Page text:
Hartford – R. Hamisi Ingram of Maryland has been chosen to lead the Commission on Human Rights and Opportunities (CHRO). The Commission voted at a special meeting on July 27, 2004 to appoint Ingram to a four-year term as executive director of the state’s civil rights law enforcement agency. Ingram has 30 years of civil rights experience and will assume his new duties on August 16, 2004.
Ingram, who will be the agency’s sixth executive director, will oversee an agency with a $6 million budget and 88 staff. He succeeds Cynthia Watts Elder who resigned last August to take a position at the Phoenix Companies, Incorporated. Raymond P. Pech has been serving as interim executive director.
A graduate of Howard University and the Howard University Law School, Ingram currently serves as the Senior Disadvantaged Program and Compliance Specialist with the Washington Metropolitan Area Transit Authority’s Department of Workforce Development and Diversity Programs. He has responsibility for the implementation and administration of the authority’s Disadvantaged Business Enterprises (DBE) program, which includes evaluating and monitoring external Equal Employment Opportunity contractor compliance policies and procedures.
He previously served as director of the Maryland Office of Program Integrity, where he managed a $7 million budget and had responsibility for more than 200 staff, executive director of the Fair Housing Board in Arlington, Virginia and as an assistant attorney general in the Ohio Office of the Attorney General, where his duties involved enforcement of Ohio’s anti-discrimination laws, training investigators and researchers, drafting civil rights legislation and reviewing affirmative action plans. As the assistant director of the Afro-American Studies Department Resource Center at Howard University, Ingram developed a course on modern civil rights that remains a part of the curriculum today.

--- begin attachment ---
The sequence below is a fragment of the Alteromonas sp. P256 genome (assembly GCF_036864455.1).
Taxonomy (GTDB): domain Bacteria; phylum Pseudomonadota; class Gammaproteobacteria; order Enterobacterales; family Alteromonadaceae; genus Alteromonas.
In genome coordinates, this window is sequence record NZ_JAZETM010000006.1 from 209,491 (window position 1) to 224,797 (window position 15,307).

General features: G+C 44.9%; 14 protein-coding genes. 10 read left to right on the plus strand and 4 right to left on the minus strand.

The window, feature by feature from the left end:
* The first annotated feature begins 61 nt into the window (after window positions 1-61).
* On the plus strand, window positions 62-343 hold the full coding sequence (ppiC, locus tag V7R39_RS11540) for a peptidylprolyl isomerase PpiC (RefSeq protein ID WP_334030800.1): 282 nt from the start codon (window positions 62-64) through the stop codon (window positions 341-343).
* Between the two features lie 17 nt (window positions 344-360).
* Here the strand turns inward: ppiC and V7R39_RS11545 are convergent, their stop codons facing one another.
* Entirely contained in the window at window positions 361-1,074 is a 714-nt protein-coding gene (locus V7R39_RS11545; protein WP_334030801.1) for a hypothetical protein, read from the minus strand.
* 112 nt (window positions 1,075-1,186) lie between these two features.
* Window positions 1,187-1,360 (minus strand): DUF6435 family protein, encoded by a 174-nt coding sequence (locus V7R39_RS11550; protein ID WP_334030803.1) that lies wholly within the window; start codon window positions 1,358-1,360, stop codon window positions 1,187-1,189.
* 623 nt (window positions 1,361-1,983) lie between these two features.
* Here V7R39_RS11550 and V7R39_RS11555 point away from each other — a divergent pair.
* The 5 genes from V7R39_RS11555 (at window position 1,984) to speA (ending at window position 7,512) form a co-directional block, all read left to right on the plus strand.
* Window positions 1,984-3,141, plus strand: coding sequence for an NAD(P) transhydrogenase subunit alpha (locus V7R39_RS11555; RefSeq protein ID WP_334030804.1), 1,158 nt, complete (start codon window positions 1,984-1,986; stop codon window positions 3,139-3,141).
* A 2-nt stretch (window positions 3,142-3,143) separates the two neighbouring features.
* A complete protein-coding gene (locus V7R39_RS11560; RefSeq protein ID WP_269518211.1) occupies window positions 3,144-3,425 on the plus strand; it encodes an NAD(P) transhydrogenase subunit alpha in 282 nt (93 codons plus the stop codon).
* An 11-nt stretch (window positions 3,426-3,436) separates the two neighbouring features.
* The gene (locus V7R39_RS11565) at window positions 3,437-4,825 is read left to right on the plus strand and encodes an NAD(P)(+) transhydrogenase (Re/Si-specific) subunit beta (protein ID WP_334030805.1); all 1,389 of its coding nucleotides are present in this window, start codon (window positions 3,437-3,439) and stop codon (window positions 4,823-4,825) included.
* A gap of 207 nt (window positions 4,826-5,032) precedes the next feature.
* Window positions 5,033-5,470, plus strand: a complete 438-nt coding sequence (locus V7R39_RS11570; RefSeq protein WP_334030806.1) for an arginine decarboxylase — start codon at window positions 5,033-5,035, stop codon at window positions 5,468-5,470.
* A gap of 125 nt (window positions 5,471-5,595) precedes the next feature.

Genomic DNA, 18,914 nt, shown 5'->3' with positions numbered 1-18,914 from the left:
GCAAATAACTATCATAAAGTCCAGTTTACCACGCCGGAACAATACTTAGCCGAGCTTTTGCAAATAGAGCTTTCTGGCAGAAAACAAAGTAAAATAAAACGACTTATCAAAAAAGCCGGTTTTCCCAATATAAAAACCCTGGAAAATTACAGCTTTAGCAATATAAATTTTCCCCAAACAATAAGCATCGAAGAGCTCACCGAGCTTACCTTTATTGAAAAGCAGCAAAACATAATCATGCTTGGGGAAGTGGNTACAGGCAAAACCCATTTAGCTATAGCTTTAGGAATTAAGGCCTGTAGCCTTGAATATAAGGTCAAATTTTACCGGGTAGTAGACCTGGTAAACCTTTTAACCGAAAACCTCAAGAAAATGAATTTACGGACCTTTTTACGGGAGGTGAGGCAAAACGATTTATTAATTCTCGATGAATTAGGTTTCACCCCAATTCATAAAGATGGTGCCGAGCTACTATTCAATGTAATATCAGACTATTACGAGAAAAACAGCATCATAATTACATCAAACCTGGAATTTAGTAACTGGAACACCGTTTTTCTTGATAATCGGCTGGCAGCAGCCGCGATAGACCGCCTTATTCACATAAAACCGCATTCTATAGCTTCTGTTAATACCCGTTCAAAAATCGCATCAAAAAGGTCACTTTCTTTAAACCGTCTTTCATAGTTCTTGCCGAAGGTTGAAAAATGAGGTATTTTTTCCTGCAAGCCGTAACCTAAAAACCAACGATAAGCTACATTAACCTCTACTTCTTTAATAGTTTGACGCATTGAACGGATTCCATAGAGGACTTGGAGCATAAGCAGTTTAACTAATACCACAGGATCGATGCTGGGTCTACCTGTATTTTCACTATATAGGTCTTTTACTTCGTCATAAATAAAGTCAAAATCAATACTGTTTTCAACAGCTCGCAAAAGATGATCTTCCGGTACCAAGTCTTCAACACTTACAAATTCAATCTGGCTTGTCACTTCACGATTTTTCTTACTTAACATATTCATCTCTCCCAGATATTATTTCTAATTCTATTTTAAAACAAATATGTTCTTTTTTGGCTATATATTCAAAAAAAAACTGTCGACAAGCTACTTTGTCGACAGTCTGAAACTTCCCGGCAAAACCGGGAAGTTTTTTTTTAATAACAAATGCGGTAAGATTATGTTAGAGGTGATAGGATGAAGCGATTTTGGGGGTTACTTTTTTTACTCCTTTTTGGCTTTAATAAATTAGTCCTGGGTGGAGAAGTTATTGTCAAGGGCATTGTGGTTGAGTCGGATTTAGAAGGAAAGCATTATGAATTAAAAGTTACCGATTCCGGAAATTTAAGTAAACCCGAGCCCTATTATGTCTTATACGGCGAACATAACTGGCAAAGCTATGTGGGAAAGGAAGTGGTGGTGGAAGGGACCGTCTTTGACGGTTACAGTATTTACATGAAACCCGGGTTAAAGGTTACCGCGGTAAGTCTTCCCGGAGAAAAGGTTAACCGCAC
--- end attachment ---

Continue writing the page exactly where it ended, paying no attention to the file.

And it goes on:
In announcing Ingram’s appointment, Amalia Vazquez Bzdyra, the commission chairperson, said, ” After a comprehensive nationwide search and a thorough internal deliberative process for a new executive director to lead CHRO, I am pleased to welcome Mr. Ingram, who was chosen by a unanimous vote, to his new position.”
Bzdyra added, ” The Commission and I look forward to working with Mr. Ingram as CHRO embarks upon this exciting new change in its history of service to the citizens of Connecticut.”
Ingram said, “This is a most excellent opportunity to continue the storied history of the state’s venerable civil rights enforcement. I feel blessed to face this challenge and with the assistance of God hope to find early and sustained success for the citizens of Connecticut.”
Ingram, who describes himself as an innovator and self-starter, has an extensive communications background and has taught as an assistant professor of communications at Bowie State University in Maryland. Ingram has authored numerous professional articles and reports, which include Strategic Planning for Human Resources and Civil Rights Functions, DBE Program Plan and Legislative Rules and Regulations Affecting Special Investigations.
Established in 1943, the Commission is the nation’s oldest civil rights enforcement agency. The agency enforces the state’s laws which prohibit discrimination in employment, housing, public accommodation and credit transactions. The Commission also monitors compliance with state contract compliance laws and reviews state agency affirmative action plans. The agency receives approximately 2500 discrimination complaints annually.